A short walk from its more famous waterfall cousin Seljalandsfoss is a hidden waterfall that I found overwhelmingly beautiful. Gljúfrafoss is hidden in a gorge, which you can reach by wading into ankle-deep water. This leads you into a cathedral of falling water and mossy boulders. Gljúfrafoss also goes by another Icelandic name, Gljúfrabúi, which I’m told means “Dweller in the Gorge”, which describes it perfectly.
Iceland is bearing a massive surge in popularity, and you really see that at the popular tourist spots like Seljalandsfoss, which are overwhelmed with buses and small group vans. I’m one of those visitors too, so who am I to judge? But hidden waterfalls, even the most magical ones, become overrun by the masses. I have mixed feelings about it, while being drawn to these places myself.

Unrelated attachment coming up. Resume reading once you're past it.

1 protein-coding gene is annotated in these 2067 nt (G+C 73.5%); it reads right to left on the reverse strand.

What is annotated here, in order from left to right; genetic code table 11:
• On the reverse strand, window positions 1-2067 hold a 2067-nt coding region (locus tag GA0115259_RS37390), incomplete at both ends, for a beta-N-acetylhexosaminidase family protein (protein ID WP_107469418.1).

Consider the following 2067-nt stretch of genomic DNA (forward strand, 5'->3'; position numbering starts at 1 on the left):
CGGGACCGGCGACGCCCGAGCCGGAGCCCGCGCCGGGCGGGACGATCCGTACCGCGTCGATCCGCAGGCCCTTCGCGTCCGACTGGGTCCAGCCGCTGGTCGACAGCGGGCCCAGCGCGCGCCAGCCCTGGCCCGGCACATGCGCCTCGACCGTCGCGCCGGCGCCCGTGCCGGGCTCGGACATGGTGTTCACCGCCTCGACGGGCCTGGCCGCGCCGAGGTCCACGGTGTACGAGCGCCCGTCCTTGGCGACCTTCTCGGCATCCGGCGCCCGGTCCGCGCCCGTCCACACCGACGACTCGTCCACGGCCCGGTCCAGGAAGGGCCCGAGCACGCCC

I wanted to shout for the rest of my friends to join me in this misty cathedral, but there were no takers. The thing is, when you meet a place as magical as this head-on, you want the world to experience it as you have. Yet you want to be protective of it too. For a few minutes of relative quiet, as one of the few to wade into the cold waters flowing out of the gorge, I paused in reverence in the cold mist before heading back to join the masses.